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Anticoagulation and interventional treatment of varicose veins

Matthieu JOSNIN, MD Saint Charles Clinic, Interventional Phlebology Unit, La Roche-sur-Yon, France Abstract Venous thromboembolic risk is very low after varicose vein procedures. This risk is often cited as less than 1%; however, studies also show the risk to be highly variable. Overall, literature in the field does not typically conclude thromboprophylaxis to be necessary in low-risk patients, owing to the low incidence of the event studied and the often-insufficient number of patients included. Despite the low incidence, venous thromboembolic risk is important in terms of mortality and morbidity. Varicose veins affect an average of 1 in 3 individuals, and…

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Combination therapy in the treatment of varices

Nicholas H. OSBORNE MD, MS1*; Craig BROWN MD, MS1; Christopher O. AUDU MD, PhD1; Danielle C. SUTZKO MD, MS2; Andrea T. OBI MD1; Thomas W. WAKEFIELD MD1 1Section of Vascular Surgery, Department of Surgery, Michigan Medicine; 2Division of Vascular Surgery and Endovascular Therapy, Department of Surgery, University of Alabama at Birmingham Abstract Background: There is significant variation in the treatment of combined truncal-vein reflux and symptomatic varicosities. We sought to use the Vascular Quality Initiative (VQI) Varicose Vein Registry (VVR) to explore the contemporary real-world experience of combined ablation and phlebectomy versus ablation alone. Methods: Using the VQI/VVR database, patients…

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Effectiveness of micronized purified flavonoid fraction–based conservative treatment in chronic venous edema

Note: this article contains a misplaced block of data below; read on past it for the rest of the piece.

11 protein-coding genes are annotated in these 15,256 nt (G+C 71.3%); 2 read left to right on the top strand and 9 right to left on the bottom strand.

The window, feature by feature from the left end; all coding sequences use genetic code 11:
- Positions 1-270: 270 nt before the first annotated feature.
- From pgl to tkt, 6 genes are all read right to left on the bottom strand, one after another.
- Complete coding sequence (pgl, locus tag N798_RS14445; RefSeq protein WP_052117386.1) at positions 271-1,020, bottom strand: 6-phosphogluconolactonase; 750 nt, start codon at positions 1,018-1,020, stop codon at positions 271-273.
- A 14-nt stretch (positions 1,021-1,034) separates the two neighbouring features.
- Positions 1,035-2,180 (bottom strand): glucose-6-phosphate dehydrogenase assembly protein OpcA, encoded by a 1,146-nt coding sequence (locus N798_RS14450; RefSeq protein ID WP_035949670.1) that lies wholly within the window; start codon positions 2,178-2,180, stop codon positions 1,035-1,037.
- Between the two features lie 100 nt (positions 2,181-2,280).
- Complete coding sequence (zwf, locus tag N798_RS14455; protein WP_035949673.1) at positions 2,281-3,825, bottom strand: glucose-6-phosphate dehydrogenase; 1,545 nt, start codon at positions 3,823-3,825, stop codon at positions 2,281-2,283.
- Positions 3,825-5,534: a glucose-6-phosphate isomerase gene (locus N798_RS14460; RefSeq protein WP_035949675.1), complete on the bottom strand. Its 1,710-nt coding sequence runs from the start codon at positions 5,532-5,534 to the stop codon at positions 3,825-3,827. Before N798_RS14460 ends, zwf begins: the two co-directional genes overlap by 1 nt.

Vadim Yu BOGACHEV, MD, PhD On behalf of the VAP-PRO-C3 study investigators group. Department of Faculty Surgery No. 2, Pirogov Russian National Research Medical University (RNRMU), Moscow, Russia Abstract Aim: This study assessed the effectiveness of micronized purified flavonoid fraction (MPFF)-based conservative treatment in patients with chronic venous edema (CVE) as part of an observational program that evaluated the management of patients with CVE caused by the primary forms of chronic venous disease (CVD) in real clinical practice. Materials and methods. The VAP-C3 (Vein Act Prolonged-C3; NCT03722836) prospective, single-arm, observational study was conducted in Russia in adult outpatients with CVD…

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Small saphenous vein interventional treatment

Jean-Luc GERARD Vascular medicine, CHU Henri Mondor Hospital, Paris XII University, Créteil, France Abstract Evidence-based medicine can provide some clues about options for treating varicose veins, but there is no consensus on the best option. Even though the majority of practitioners have discarded several of the newer techniques available after having used them, they can nonetheless remain good options for others. However, the best procedure would be easily reproducible by the majority and for the majority. The adoption of these new and less invasive techniques, such as chemical ablation (foam sclerotherapy) and endovenous thermal ablation, could allow for treatment at…

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An update on operative treatments of primary superficial vein incompetence: part 2.

An update on operative treatments of primary superficial vein incompetence: part I. Michel Perrin, MD Vascular Surgery, Unité de Pathologie Vasculaire Jean Kunlin Chassieu, France Abstract In part 2 of “An update on operative treatment of primary superficial vein incompetence,” all randomized controlled trials (RCTs) published since 1990 on operative treatments of varicose veins were collected and the references were gathered in tables according to either the procedure used or the patient’s clinical status. Case series and meta-analyses were taken into account in this review when RCTs were not available. For more details regarding clinical or instrumental outcomes of the…